JpGU-AGU Joint Meeting 2017

Presentation information

[JJ] Poster

S (Solid Earth Sciences) » S-GL Geology

[S-GL36] [JJ] Regional geology and tectonics

Mon. May 22, 2017 5:15 PM - 6:30 PM Poster Hall (International Exhibition Hall HALL7)

[SGL36-P02] Paleomagnetism and Neogene tectonic rotation of the upper Amatsu Formation, the Awa Group, distributed in the Boso Peninsula, central Japan

*Yuka Shimota1, Makoto Okada2 (1.Graduate School of Science and Engineering, Ibaraki University, 2.Department of Earth Science, Faculty of Science, Ibaraki University)

Keywords:The Amatsu Formation, Paleomagnetism, Neogene tectonic rotation

The Awa group, consisting of a Neogene marine sedimentary sequence, is distributed in the Boso Peninsula, central Japan. The Awa Group is divided into four units: the Anno, Kiyosumi, Amatsu, and Kinone formations (in ascending order). Since the upper Awa Group is exposed very well in the middle part of the peninsula, many stratigraphic studies have been conducted in this region (e.g., Niitsuma, 1976; Kameo et al, 2002; Nakajima and Watanabe, 2005). Okada and Okamura (2005) constructed a paleomagnetic study for the group in the north from the Mineoka Mountain, reported that the average paleomagnetic declination from the upper Amatsu Formation is approximately 50°. The data showed that a clockwise rotation occurred at around 5 Ma in the Boso peninsula which was supposed to be due to the collision of the Tanzawa Massif to the Honshu Island. But there was a possibility that secondary components remained on those data. Therefore, it is necessary to re-examine paleomagentic data from this area to extract primary components by means of refined demagnetization and measurement methods.
Here, we report a reliable magnetostratigraphy and try to discuss about the tectonic rotation suggested by Okada and Okamura (2005).
Shimota et al. (2016) obtained paleomagnetic data from the entire Amatsu Formation exposed along the Shikoma River, which shows more tuffaceous lilthofacies rather than other region, which might have stable magnetic signals. Demagnetization results were displayed on both of the Zijderveld and equal area projection diagrams. Characteristic remanent magnetization (ChRM) was determined by fitting the least squares line to the linear vector endpoint trajectory (Kirschvink 1980). For each site, a site-mean direction was calculated from the ChRM directions. The reversal test (McFadden and McElhinny., 1990) on those results passed as the class C, indicating that the polarities are reliable. Therefore, those site-mean directions were estimate as primary component, the overall mean direction (D = 29.5°, I = 53.0°, α95 = 9.3°) is calculated. Comparing a declination of Okada and Okamura (2005), this declination was smaller by about 20°. As this cause, we presumed that the central part of the Boso Peninsula has complica ted geologic structure due to the development of numerous folds, faults and flexures (Kodama et al., 1990). So, a difference block rotation possibly occurred at the each block.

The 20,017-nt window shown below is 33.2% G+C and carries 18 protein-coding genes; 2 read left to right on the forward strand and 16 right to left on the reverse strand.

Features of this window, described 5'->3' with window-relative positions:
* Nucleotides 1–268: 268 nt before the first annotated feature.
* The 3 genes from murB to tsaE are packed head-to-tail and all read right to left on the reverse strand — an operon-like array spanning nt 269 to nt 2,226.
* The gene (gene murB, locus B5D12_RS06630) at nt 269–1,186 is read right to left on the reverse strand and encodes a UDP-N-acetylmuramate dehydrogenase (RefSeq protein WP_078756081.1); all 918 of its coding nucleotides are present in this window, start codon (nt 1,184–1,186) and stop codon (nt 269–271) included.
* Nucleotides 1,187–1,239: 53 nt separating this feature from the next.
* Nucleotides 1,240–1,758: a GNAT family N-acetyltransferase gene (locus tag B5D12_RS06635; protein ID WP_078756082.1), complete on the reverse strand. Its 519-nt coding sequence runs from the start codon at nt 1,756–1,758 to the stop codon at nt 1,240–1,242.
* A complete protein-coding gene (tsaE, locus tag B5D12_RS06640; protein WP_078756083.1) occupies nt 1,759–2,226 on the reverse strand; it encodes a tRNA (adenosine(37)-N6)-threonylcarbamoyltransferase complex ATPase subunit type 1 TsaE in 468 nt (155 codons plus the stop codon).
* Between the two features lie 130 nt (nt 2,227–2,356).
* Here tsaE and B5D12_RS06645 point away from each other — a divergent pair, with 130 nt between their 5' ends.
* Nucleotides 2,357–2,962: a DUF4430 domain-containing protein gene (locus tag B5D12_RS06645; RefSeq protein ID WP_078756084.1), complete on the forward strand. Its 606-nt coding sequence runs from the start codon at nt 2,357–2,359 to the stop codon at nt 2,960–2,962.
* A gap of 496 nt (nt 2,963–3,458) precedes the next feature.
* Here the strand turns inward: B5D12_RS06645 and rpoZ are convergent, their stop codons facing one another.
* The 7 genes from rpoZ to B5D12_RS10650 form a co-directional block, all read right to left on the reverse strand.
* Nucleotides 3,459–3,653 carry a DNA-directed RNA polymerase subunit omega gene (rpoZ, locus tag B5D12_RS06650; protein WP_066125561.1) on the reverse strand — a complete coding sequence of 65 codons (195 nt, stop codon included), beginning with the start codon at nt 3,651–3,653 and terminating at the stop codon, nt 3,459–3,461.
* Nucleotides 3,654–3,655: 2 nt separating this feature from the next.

To discuss the above, we present new paleomagnetic data from the upper Amatsu Formation exposed along the Aikawa River in Takeoka area, Futtsu city, Chiba Prefecture on the west side and the Kanayama River reservoirs along the Kamogawa river in the Kamogawa city, the same prefecture on the east side. Based on the key beds, we correlated the result of paleomagnetic direction in the same time slice at area by area.

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